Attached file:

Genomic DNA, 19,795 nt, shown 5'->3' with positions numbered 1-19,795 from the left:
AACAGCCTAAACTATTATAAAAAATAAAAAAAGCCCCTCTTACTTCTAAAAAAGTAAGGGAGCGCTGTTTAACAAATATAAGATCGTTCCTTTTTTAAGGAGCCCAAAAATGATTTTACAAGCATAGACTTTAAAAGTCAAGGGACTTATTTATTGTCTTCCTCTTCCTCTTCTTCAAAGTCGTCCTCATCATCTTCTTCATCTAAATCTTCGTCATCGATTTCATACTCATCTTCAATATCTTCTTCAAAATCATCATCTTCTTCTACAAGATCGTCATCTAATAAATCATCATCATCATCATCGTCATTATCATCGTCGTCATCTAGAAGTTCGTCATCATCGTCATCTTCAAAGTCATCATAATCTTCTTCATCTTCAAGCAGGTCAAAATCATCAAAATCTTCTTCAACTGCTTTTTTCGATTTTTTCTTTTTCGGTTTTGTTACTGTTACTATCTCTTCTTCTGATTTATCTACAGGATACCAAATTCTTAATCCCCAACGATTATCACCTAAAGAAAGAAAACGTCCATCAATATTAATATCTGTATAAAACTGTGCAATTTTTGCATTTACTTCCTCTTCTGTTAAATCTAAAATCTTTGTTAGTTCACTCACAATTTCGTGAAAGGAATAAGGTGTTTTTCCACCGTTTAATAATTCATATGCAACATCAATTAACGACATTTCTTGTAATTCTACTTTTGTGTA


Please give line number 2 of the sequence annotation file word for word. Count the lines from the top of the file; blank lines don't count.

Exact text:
AACAGCCTAAACTATTATAAAAAATAAAAAAAGCCCCTCTTACTTCTAAAAAAGTAAGGGAGCGCTGTTTAACAAATATAAGATCGTTCCTTTTTTAAGGAGCCCAAAAATGATTTTACAAGCATAGACTTTAAAAGTCAAGGGACTTATTTATTGTCTTCCTCTTCCTCTTCTTCAAAGTCGTCCTCATCATCTTCTTCATCTAAATCTTCGTCATCGATTTCATACTCATCTTCAATATCTTCTTCAAAATCATCATCTTCTTCTACAAGATCGTCATCTAATAAATCATCATCATCATCATCGTCATTATCATCGTCGTCATCTAGAAGTTCGTCATCATCGTCATCTTCAAAGTCATCATAATCTTCTTCATCTTCAAGCAGGTCAAAATCATCAAAATCTTCTTCAACTGCTTTTTTCGATTTTTTCTTTTTCGGTTTTGTTACTGTTACTATCTCTTCTTCTGATTTATCTACAGGATACCAAATTCTTAATCCCCAACGATTATCACCTAAAGAAAGAAAACGTCCATCAATATTAATATCTGTATAAAACTGTGCAATTTTTGCATTTACTTCCTCTTCTGTTAAATCTAAAATCTTTGTTAGTTCACTCACAATTTCGTGAAAGGAATAAGGTGTTTTTCCACCGTTTAATAATTCATATGCAACATCAATTAACGACATTTCTTGTAATTCTACTTTTGTGTA